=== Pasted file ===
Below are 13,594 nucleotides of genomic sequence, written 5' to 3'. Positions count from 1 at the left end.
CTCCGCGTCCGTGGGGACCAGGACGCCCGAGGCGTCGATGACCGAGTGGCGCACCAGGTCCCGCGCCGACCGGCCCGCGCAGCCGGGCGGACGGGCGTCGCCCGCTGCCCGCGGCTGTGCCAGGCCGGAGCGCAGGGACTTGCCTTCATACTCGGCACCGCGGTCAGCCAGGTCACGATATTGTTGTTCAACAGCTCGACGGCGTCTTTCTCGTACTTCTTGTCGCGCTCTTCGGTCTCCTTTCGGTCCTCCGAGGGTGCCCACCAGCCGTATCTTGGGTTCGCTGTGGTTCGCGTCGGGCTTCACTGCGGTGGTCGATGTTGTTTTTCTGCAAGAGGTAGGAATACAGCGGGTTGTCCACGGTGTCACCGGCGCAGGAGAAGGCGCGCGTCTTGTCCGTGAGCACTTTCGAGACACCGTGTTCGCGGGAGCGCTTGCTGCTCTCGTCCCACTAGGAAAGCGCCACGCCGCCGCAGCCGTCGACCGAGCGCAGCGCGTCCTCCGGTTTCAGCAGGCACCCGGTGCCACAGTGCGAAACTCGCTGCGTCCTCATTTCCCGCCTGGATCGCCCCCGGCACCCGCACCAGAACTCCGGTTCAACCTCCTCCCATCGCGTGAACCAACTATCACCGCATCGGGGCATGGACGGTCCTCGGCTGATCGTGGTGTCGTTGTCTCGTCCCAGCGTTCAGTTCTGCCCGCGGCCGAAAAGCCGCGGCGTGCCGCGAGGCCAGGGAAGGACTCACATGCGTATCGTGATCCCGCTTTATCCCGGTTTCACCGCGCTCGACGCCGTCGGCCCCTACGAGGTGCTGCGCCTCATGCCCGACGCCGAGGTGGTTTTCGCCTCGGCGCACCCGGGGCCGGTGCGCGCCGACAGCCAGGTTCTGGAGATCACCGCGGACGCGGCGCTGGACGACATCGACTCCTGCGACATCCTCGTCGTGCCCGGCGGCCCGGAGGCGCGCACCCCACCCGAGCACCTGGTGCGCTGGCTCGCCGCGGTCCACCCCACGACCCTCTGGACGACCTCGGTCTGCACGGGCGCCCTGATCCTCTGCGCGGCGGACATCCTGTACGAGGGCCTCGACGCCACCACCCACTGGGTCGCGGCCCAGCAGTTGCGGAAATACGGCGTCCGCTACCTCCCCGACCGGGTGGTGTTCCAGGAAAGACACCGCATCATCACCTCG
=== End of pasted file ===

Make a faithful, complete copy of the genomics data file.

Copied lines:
Below are 13,594 nucleotides of genomic sequence, written 5' to 3'. Positions count from 1 at the left end.
CTCCGCGTCCGTGGGGACCAGGACGCCCGAGGCGTCGATGACCGAGTGGCGCACCAGGTCCCGCGCCGACCGGCCCGCGCAGCCGGGCGGACGGGCGTCGCCCGCTGCCCGCGGCTGTGCCAGGCCGGAGCGCAGGGACTTGCCTTCATACTCGGCACCGCGGTCAGCCAGGTCACGATATTGTTGTTCAACAGCTCGACGGCGTCTTTCTCGTACTTCTTGTCGCGCTCTTCGGTCTCCTTTCGGTCCTCCGAGGGTGCCCACCAGCCGTATCTTGGGTTCGCTGTGGTTCGCGTCGGGCTTCACTGCGGTGGTCGATGTTGTTTTTCTGCAAGAGGTAGGAATACAGCGGGTTGTCCACGGTGTCACCGGCGCAGGAGAAGGCGCGCGTCTTGTCCGTGAGCACTTTCGAGACACCGTGTTCGCGGGAGCGCTTGCTGCTCTCGTCCCACTAGGAAAGCGCCACGCCGCCGCAGCCGTCGACCGAGCGCAGCGCGTCCTCCGGTTTCAGCAGGCACCCGGTGCCACAGTGCGAAACTCGCTGCGTCCTCATTTCCCGCCTGGATCGCCCCCGGCACCCGCACCAGAACTCCGGTTCAACCTCCTCCCATCGCGTGAACCAACTATCACCGCATCGGGGCATGGACGGTCCTCGGCTGATCGTGGTGTCGTTGTCTCGTCCCAGCGTTCAGTTCTGCCCGCGGCCGAAAAGCCGCGGCGTGCCGCGAGGCCAGGGAAGGACTCACATGCGTATCGTGATCCCGCTTTATCCCGGTTTCACCGCGCTCGACGCCGTCGGCCCCTACGAGGTGCTGCGCCTCATGCCCGACGCCGAGGTGGTTTTCGCCTCGGCGCACCCGGGGCCGGTGCGCGCCGACAGCCAGGTTCTGGAGATCACCGCGGACGCGGCGCTGGACGACATCGACTCCTGCGACATCCTCGTCGTGCCCGGCGGCCCGGAGGCGCGCACCCCACCCGAGCACCTGGTGCGCTGGCTCGCCGCGGTCCACCCCACGACCCTCTGGACGACCTCGGTCTGCACGGGCGCCCTGATCCTCTGCGCGGCGGACATCCTGTACGAGGGCCTCGACGCCACCACCCACTGGGTCGCGGCCCAGCAGTTGCGGAAATACGGCGTCCGCTACCTCCCCGACCGGGTGGTGTTCCAGGAAAGACACCGCATCATCACCTCG